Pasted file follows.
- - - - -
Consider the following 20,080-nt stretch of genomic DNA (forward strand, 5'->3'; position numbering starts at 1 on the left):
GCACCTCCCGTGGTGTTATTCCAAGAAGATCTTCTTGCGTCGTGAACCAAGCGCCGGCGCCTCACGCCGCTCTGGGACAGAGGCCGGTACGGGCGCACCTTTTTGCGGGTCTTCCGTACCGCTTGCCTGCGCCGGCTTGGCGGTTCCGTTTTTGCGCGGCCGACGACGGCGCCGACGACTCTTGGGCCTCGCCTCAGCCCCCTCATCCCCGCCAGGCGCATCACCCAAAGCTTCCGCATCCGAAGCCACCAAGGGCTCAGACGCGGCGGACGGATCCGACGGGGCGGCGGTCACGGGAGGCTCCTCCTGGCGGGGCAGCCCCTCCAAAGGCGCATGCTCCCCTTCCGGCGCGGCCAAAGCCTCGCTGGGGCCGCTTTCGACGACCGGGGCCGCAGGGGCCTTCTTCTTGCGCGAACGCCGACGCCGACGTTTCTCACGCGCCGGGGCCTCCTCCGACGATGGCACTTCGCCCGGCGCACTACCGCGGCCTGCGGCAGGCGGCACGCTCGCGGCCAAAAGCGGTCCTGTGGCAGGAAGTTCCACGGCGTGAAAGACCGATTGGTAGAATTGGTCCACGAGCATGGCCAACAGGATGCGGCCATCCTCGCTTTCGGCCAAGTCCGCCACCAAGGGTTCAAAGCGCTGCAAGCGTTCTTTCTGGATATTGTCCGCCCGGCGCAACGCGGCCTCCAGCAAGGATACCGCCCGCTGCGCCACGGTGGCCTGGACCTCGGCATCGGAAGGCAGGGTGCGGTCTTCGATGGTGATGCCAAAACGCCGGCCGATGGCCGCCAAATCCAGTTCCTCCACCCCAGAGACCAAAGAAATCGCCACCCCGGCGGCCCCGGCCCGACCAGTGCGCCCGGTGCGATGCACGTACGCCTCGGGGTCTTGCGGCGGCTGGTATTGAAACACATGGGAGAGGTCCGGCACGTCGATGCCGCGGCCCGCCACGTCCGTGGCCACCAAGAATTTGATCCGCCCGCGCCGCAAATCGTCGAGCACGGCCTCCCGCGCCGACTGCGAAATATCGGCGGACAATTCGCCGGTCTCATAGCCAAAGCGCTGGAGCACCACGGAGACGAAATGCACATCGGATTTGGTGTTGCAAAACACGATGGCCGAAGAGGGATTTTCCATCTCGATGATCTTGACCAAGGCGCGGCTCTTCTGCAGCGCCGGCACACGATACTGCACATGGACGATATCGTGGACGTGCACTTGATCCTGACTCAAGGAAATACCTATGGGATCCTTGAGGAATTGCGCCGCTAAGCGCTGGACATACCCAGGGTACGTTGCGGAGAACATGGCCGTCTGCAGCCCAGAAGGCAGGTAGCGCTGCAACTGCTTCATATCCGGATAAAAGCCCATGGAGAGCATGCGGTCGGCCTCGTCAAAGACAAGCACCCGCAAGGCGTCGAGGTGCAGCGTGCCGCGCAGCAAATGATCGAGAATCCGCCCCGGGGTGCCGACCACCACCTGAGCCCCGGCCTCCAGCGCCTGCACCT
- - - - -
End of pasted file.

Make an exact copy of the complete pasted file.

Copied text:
Consider the following 20,080-nt stretch of genomic DNA (forward strand, 5'->3'; position numbering starts at 1 on the left):
GCACCTCCCGTGGTGTTATTCCAAGAAGATCTTCTTGCGTCGTGAACCAAGCGCCGGCGCCTCACGCCGCTCTGGGACAGAGGCCGGTACGGGCGCACCTTTTTGCGGGTCTTCCGTACCGCTTGCCTGCGCCGGCTTGGCGGTTCCGTTTTTGCGCGGCCGACGACGGCGCCGACGACTCTTGGGCCTCGCCTCAGCCCCCTCATCCCCGCCAGGCGCATCACCCAAAGCTTCCGCATCCGAAGCCACCAAGGGCTCAGACGCGGCGGACGGATCCGACGGGGCGGCGGTCACGGGAGGCTCCTCCTGGCGGGGCAGCCCCTCCAAAGGCGCATGCTCCCCTTCCGGCGCGGCCAAAGCCTCGCTGGGGCCGCTTTCGACGACCGGGGCCGCAGGGGCCTTCTTCTTGCGCGAACGCCGACGCCGACGTTTCTCACGCGCCGGGGCCTCCTCCGACGATGGCACTTCGCCCGGCGCACTACCGCGGCCTGCGGCAGGCGGCACGCTCGCGGCCAAAAGCGGTCCTGTGGCAGGAAGTTCCACGGCGTGAAAGACCGATTGGTAGAATTGGTCCACGAGCATGGCCAACAGGATGCGGCCATCCTCGCTTTCGGCCAAGTCCGCCACCAAGGGTTCAAAGCGCTGCAAGCGTTCTTTCTGGATATTGTCCGCCCGGCGCAACGCGGCCTCCAGCAAGGATACCGCCCGCTGCGCCACGGTGGCCTGGACCTCGGCATCGGAAGGCAGGGTGCGGTCTTCGATGGTGATGCCAAAACGCCGGCCGATGGCCGCCAAATCCAGTTCCTCCACCCCAGAGACCAAAGAAATCGCCACCCCGGCGGCCCCGGCCCGACCAGTGCGCCCGGTGCGATGCACGTACGCCTCGGGGTCTTGCGGCGGCTGGTATTGAAACACATGGGAGAGGTCCGGCACGTCGATGCCGCGGCCCGCCACGTCCGTGGCCACCAAGAATTTGATCCGCCCGCGCCGCAAATCGTCGAGCACGGCCTCCCGCGCCGACTGCGAAATATCGGCGGACAATTCGCCGGTCTCATAGCCAAAGCGCTGGAGCACCACGGAGACGAAATGCACATCGGATTTGGTGTTGCAAAACACGATGGCCGAAGAGGGATTTTCCATCTCGATGATCTTGACCAAGGCGCGGCTCTTCTGCAGCGCCGGCACACGATACTGCACATGGACGATATCGTGGACGTGCACTTGATCCTGACTCAAGGAAATACCTATGGGATCCTTGAGGAATTGCGCCGCTAAGCGCTGGACATACCCAGGGTACGTTGCGGAGAACATGGCCGTCTGCAGCCCAGAAGGCAGGTAGCGCTGCAACTGCTTCATATCCGGATAAAAGCCCATGGAGAGCATGCGGTCGGCCTCGTCAAAGACAAGCACCCGCAAGGCGTCGAGGTGCAGCGTGCCGCGCAGCAAATGATCGAGAATCCGCCCCGGGGTGCCGACCACCACCTGAGCCCCGGCCTCCAGCGCCTGCACCT